A light and fluffy “Valentine’s Day” candy
Who ISN’T in the romantic comedy “Valentine’s Day”? That would seem like a shorter list compared to the scorecard-requiring lineup in Director Garry Marshall’s latest, which features a variety of Oscar winners, veterans, rookies, and B-listers and which relies heavily on the likeability of its cast. The screenplay-think “Love Actually” (Lite) shot in Los Angeles on a different holiday-is a series of little stories touching on every angle of love imaginable.
SoCal is a perfect setting for this kind of cheese since for the most part it eschews love’s deeper meaning, in much the same way the filmmakers cast the inland empire in its best light (no smog, traffic, or urban sprawl) instead focusing on scenic Venice canals, the still-stunning Disney Hall, and the sunny tone of its congenial climate and handsome natives.
Those involved include Jessica Biel, Bradley Cooper, Eric Dane, Patrick Dempsey, Hector Elizondo, Jamie Foxx, Topher Grace, Anne Hathaway, Taylor Lautner, George Lopez, Queen Latifah, Shirley MacLaine, Julia Roberts and Taylor Swift. (Still think I was kidding about the scorecard?) And little 10-year-old, scene stealing, Bryce Robinson.
The film centers on Ashton Kutcher’s character, a third-generation florist who proposes to Jessica Alba’s character and who tries to warn his best friend (Jennifer Garner) who’s about to have her heart broken. Most of the characters, as you would expect, end up being connected to each other, but there are other twists and surprises that make up for the story’s general lack of originality.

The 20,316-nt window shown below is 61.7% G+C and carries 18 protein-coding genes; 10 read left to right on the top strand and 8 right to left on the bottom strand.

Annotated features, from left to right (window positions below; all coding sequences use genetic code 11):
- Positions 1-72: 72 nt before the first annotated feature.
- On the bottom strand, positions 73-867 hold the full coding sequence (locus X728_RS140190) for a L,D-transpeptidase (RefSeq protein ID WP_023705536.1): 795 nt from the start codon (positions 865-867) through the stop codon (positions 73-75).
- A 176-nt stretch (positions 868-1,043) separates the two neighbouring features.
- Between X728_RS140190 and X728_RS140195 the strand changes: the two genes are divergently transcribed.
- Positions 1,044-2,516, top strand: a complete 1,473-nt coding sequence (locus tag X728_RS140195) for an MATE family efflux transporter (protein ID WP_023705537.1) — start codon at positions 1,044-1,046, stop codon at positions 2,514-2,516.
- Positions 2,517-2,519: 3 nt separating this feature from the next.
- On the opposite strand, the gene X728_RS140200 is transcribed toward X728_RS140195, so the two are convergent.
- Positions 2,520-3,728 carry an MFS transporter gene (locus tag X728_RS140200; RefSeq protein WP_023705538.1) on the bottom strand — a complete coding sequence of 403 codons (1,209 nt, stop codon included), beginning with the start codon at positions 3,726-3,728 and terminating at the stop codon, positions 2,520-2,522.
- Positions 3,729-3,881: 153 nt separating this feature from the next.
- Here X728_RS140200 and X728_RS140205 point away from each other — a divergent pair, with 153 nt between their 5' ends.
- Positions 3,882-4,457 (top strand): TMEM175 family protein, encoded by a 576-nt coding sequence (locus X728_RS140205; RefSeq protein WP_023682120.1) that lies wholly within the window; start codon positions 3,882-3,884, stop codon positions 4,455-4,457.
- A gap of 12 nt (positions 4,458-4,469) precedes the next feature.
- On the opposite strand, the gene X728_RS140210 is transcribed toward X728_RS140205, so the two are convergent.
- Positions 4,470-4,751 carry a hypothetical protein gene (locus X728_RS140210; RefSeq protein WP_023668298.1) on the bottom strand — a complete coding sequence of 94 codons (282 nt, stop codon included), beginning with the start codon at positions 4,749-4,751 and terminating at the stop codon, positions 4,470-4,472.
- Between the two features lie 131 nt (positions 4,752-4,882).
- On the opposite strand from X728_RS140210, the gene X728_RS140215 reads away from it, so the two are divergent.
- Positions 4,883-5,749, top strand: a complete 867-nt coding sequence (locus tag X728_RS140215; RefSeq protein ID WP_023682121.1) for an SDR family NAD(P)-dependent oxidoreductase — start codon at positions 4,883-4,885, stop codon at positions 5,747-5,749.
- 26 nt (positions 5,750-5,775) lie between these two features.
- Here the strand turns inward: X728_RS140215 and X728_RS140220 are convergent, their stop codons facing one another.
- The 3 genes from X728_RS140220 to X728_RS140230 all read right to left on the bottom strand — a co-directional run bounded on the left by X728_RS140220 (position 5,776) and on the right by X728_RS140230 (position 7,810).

The script (by Katherine Fugate) is based on the similarly ensemble-driven “He’s Just Not That Into You” scribed by Abby Kohn and Marc Silverstein. (That movie, while flawed, was miles ahead of this one in the smarts department).
But considering how low the rom-com bar has been set so far this year with trifle like “When in Rome,” and “Leap Year,” “Valentine’s Day” feels like a step up. Call it a giant among wit-challenged midgets.
For many in the mood for a sweet truffle that goes down easy and briskly for a nearly two hour film, “Valentine’s Day” will likely fit the bill. No doubt the filmmaker’s intentions were to serve up a tasty sampler platter while understanding that the cinematic equivalent of candy hearts could never make for a fully satisfying main course.
Rated PG-13 for some sexual material and brief partial nudity.